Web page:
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Women learning a trade at Unitec’s Mataaho trade school (Photos: Yuki Zhang)
Women learning a trade at Unitec’s Mataaho trade school (Photos: Yuki Zhang)

PartnersSeptember 5, 2018

We need more houses and we need women to help build them

Women learning a trade at Unitec’s Mataaho trade school (Photos: Yuki Zhang)
Women learning a trade at Unitec’s Mataaho trade school (Photos: Yuki Zhang)

New Zealand is in desperate need of skilled tradespeople, which means it’s past time we got women onboard and on the drills.

In Mount Albert, on the land where a psychiatric hospital once stood, houses are about to be built. Earlier this year, the government announced it was purchasing 29 hectares of land from Unitec with the intention of building up to 4000 homes there. Those homes will be neighbours to Unitec’s brand new trades teaching facility, Mataaho, where homes are literally being built. The 7000 square metre building is like a giant lego warehouse. Except instead of blocks, it’s filled with all the ingredients needed to solve what has become New Zealand’s latest and most urgent crisis: an acute lack of affordable housing.

The floor area is split up into the different trades; electrical, plumbing, carpentry, mechanical engineering and welding, and automotive. Upstairs are virtual reality welding machines and dismantled car interiors. Downstairs are rooms built by the carpentry team, and plumbed by the plumbing students. On the day I visit I see thousands of screws, hundreds of wires, dozens of young men, and, by my count, seven women. Three in electrical, two in mechanical engineering, two in carpentry, none in plumbing.

At Unitec, the percentage of women in trade courses has risen from 16.9% in 2009 to 33.7% in 2018. The biggest increase has been in construction, where almost a third of students are now women. Interior design is an unsurprisingly reversed situation where 77 of the 83 students are women. But the most shocking number – or lack thereof – is in plumbing. This year, 466 students are enrolled in a plumbing course. Of the 466, just one is a woman. I’m not sure that gender breakdown, or its inverse, exists anywhere else in education.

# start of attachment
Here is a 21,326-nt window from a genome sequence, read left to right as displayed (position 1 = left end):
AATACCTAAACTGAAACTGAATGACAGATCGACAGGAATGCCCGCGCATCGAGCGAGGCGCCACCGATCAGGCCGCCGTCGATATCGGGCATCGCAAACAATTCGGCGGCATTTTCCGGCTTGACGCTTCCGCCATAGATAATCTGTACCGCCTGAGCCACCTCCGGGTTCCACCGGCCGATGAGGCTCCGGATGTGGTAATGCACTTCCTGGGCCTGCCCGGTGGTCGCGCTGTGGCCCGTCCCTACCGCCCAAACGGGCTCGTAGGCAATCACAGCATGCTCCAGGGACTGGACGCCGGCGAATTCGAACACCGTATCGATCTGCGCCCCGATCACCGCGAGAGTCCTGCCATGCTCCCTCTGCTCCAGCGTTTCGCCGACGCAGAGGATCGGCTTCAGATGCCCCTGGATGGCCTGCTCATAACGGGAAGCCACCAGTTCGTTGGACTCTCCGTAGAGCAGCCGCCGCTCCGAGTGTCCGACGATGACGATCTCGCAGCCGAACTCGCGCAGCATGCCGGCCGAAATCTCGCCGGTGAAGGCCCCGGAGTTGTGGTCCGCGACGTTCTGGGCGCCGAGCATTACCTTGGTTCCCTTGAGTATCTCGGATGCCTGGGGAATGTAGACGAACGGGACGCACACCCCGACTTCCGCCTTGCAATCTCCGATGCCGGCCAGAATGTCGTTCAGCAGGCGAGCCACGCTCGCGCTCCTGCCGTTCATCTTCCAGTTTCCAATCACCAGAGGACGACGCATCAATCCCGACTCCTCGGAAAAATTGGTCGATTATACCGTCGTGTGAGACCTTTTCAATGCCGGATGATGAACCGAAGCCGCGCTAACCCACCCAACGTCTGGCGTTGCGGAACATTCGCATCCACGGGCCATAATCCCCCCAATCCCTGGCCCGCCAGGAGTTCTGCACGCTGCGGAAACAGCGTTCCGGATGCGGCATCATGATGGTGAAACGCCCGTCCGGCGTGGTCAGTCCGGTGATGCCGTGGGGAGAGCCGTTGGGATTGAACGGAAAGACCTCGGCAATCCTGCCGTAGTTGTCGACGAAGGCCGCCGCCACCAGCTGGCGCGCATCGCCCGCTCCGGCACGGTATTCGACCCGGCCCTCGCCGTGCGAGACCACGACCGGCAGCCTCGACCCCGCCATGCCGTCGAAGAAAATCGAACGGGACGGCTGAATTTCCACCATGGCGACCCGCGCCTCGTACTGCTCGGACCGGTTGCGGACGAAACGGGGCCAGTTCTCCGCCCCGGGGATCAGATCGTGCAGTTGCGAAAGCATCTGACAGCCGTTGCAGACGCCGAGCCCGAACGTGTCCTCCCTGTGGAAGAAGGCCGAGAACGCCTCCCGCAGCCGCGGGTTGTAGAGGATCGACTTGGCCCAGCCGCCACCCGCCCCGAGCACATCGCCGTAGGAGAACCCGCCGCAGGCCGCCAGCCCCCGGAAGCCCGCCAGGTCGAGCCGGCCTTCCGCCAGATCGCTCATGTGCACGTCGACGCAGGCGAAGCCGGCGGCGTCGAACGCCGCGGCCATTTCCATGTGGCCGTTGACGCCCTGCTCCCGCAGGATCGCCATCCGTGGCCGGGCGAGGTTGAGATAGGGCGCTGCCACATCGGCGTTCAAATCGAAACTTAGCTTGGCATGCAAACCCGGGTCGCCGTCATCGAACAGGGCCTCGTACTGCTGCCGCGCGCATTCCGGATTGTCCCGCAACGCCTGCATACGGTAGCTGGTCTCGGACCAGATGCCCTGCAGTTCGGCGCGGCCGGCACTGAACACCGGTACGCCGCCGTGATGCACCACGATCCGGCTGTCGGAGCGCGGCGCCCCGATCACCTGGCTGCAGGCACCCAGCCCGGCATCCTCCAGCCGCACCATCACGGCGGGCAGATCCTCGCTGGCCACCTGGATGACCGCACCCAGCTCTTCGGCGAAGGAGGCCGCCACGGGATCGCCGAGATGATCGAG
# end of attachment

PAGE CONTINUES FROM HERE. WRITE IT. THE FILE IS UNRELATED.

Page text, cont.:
I asked two of the plumbing tutors if they could give a reason for there being only one girl enrolled in their course for the whole year (she wasn’t there that day). They couldn’t. “I’ve been trying to figure that out for years,” one said. “In the nine years I’ve been here I’ve had eight women in total pass through the plumbing course.” Perhaps it’s simply that there are so few women plumbers, girls believe it’s not a viable career choice. But while it’s true that drainlaying (a portion of the plumbing course, along with gas fitting and roofing, of all things) is physical work, the vast majority of plumbing involves minimal grunt work. Could it be the… shit? One of the tutors laughs. “A new parent would touch more shit in six months than a plumber would in their whole career.”

It’s a puzzling stigma. Women doing ‘dirty’ work would be seen by many as being unladylike. Sure, clean up your baby’s shit and vomit, wash the skid marks out of your gross husband’s undies – but if a pipe bursts, don’t touch it cos it’s dirty and that’s a man’s job. Women have been conditioned and taught for centuries to maintain households. There’s no reason they can’t now learn to fix them.

If you asked me to draw a plumber, I would draw a middle-aged white man in cargo shorts, t-shirt, and work boots. If you asked me to draw an electrician I would draw the exact same man. A builder? Same man. If you asked me to draw an apprentice in any of these trades, I’d draw the man’s son.